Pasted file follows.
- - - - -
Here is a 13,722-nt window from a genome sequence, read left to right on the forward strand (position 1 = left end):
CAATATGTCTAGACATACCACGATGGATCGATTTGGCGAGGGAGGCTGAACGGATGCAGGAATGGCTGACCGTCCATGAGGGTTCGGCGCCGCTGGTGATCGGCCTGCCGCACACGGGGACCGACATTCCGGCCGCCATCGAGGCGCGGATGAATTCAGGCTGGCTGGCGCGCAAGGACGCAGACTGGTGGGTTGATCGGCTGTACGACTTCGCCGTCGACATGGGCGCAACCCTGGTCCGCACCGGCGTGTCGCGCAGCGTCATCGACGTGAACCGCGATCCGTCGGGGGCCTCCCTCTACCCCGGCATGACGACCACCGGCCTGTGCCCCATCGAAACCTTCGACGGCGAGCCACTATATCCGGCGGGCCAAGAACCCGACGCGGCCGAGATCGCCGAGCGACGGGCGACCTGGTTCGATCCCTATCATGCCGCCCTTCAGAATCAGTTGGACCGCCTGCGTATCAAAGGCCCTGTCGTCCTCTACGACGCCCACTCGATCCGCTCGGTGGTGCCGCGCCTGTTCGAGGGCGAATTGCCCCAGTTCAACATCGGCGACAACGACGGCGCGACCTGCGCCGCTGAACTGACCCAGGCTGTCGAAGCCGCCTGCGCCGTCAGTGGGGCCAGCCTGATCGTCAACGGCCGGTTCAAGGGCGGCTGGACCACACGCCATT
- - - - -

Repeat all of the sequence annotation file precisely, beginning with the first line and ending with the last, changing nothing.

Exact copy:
Here is a 13,722-nt window from a genome sequence, read left to right on the forward strand (position 1 = left end):
CAATATGTCTAGACATACCACGATGGATCGATTTGGCGAGGGAGGCTGAACGGATGCAGGAATGGCTGACCGTCCATGAGGGTTCGGCGCCGCTGGTGATCGGCCTGCCGCACACGGGGACCGACATTCCGGCCGCCATCGAGGCGCGGATGAATTCAGGCTGGCTGGCGCGCAAGGACGCAGACTGGTGGGTTGATCGGCTGTACGACTTCGCCGTCGACATGGGCGCAACCCTGGTCCGCACCGGCGTGTCGCGCAGCGTCATCGACGTGAACCGCGATCCGTCGGGGGCCTCCCTCTACCCCGGCATGACGACCACCGGCCTGTGCCCCATCGAAACCTTCGACGGCGAGCCACTATATCCGGCGGGCCAAGAACCCGACGCGGCCGAGATCGCCGAGCGACGGGCGACCTGGTTCGATCCCTATCATGCCGCCCTTCAGAATCAGTTGGACCGCCTGCGTATCAAAGGCCCTGTCGTCCTCTACGACGCCCACTCGATCCGCTCGGTGGTGCCGCGCCTGTTCGAGGGCGAATTGCCCCAGTTCAACATCGGCGACAACGACGGCGCGACCTGCGCCGCTGAACTGACCCAGGCTGTCGAAGCCGCCTGCGCCGTCAGTGGGGCCAGCCTGATCGTCAACGGCCGGTTCAAGGGCGGCTGGACCACACGCCATT